There is something worth pointing out here, and that is this: people have worth. There is something within a person that the Son of God Himself found so compelling that He took the time to interact with many of them on a one-on-one basis. However, this inherent worth in humanity, I believe, is established in something extraneous to itself.
Perhaps one of the more peculiar yet foundational claims made by the Judeo-Christian worldview is that men and women are created in the image of God (Genesis 1:26-27). That is to say, humans are created with inherent worth because they are made in the image of someone who is infinitely worthy. This is a compliment that I think far exceeds anything that we could possibly comprehend.
I freely admit that I lack a comprehensive knowledge of all the worldviews that find themselves in stark contradiction to the teachings of the Bible. As for what I do know, though, I believe that the way in which Jesus displays this fundamental truth makes for a profound distinction between Him and all the other leaders and pedagogues of all other major worldviews. From eastern pantheism to western atheism, I have a hard time imagining how any other worldview might argue for something that appears so self-evidently true.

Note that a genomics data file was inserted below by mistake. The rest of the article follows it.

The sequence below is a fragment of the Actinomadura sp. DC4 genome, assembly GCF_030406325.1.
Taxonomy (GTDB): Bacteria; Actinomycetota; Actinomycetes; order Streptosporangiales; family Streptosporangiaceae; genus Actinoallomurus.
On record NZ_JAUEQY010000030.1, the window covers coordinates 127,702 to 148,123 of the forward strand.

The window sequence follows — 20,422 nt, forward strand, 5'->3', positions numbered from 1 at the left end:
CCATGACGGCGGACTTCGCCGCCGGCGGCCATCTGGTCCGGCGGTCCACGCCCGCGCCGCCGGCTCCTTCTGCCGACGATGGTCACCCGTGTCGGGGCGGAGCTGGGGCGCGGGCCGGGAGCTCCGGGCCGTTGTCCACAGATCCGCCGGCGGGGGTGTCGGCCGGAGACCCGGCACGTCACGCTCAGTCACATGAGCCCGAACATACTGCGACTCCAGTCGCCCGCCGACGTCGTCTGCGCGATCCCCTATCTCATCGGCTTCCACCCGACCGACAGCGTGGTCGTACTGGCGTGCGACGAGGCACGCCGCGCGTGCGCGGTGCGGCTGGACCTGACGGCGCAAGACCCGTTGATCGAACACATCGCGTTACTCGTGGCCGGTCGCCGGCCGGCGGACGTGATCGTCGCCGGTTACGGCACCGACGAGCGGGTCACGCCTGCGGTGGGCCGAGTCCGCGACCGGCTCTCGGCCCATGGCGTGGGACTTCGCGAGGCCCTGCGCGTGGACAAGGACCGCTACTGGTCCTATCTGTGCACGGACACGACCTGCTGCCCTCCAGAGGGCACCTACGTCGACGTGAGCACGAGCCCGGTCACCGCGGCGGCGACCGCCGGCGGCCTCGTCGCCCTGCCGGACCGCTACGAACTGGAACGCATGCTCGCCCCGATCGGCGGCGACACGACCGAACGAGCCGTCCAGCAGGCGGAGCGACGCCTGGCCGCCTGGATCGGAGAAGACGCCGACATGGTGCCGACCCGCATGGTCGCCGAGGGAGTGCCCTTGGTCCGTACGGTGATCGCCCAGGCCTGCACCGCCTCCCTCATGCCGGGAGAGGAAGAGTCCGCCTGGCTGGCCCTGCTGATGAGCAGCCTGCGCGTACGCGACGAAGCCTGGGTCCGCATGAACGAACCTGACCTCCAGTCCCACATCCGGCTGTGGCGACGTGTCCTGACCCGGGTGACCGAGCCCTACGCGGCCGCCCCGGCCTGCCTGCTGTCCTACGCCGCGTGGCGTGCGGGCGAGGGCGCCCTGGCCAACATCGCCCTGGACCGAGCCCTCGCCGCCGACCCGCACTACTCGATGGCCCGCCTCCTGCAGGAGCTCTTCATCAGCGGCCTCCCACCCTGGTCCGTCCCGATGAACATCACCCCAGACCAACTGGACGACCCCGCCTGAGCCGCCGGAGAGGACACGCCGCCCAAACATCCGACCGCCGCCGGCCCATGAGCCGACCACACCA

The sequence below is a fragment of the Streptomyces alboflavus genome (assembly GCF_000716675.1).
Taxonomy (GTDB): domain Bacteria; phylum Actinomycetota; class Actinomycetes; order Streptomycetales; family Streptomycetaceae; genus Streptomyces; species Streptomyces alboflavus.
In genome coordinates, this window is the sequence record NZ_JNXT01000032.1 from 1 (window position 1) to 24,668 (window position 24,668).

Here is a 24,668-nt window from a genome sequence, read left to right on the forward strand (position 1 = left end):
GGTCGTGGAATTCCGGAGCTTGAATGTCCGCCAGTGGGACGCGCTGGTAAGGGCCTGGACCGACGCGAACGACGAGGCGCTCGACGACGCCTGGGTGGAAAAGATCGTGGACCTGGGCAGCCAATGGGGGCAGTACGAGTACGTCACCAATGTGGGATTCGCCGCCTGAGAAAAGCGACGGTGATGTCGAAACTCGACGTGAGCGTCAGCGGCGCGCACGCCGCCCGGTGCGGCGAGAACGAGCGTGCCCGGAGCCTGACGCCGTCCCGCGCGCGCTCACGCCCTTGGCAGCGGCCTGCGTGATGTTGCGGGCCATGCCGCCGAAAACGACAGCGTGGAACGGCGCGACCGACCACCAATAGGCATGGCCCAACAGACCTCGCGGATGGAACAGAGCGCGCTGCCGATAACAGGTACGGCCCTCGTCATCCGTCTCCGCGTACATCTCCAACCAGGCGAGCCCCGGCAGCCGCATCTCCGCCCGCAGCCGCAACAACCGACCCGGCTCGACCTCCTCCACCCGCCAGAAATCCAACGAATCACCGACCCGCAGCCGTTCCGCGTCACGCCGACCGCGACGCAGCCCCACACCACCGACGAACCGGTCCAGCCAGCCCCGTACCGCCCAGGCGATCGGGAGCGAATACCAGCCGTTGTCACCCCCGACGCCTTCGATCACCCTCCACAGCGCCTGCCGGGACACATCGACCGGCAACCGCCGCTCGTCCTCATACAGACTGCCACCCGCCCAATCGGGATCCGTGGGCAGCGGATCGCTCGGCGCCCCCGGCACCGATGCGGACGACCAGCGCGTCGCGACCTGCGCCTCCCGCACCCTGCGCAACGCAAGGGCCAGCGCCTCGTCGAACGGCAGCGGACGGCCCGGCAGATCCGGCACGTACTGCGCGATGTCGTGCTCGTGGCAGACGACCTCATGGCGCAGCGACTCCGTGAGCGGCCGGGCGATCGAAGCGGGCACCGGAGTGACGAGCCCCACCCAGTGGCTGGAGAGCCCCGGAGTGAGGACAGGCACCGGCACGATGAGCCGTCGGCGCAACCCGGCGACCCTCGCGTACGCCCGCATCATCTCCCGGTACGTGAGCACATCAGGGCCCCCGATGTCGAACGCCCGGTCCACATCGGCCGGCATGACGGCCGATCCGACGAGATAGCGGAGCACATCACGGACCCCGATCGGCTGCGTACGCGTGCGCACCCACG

Reasonably, you may well wonder why I bother bringing this up. Good question.
For starters, I think we must know this: that the image that God has stamped upon us has been marred by human sin. In all the honor into which God created us, we have all too readily given it up to go after our own sinful and selfish proclivities.
Secondly, though sin has separated us from God, in a sense it did not separate God from us. This is what I mean, “By sending his own Son in the likeness of sinful flesh and for sin, he condemned sin in the flesh, in order that the righteous requirement of the law might be fulfilled in us,” (Romans 8:3-4). Know this: Christ Jesus came into the world to save individual sinners (1 Timothy 1:15). He came in the very likeness of man and died upon a cross in order to reconcile us to a most worthy, and good, and just, and holy, and loving God! Christ coming in this likeness tore down the veil that separated man from God (Matthew 27:51, 2 Corinthians 3:18, Hebrews 10:19-20).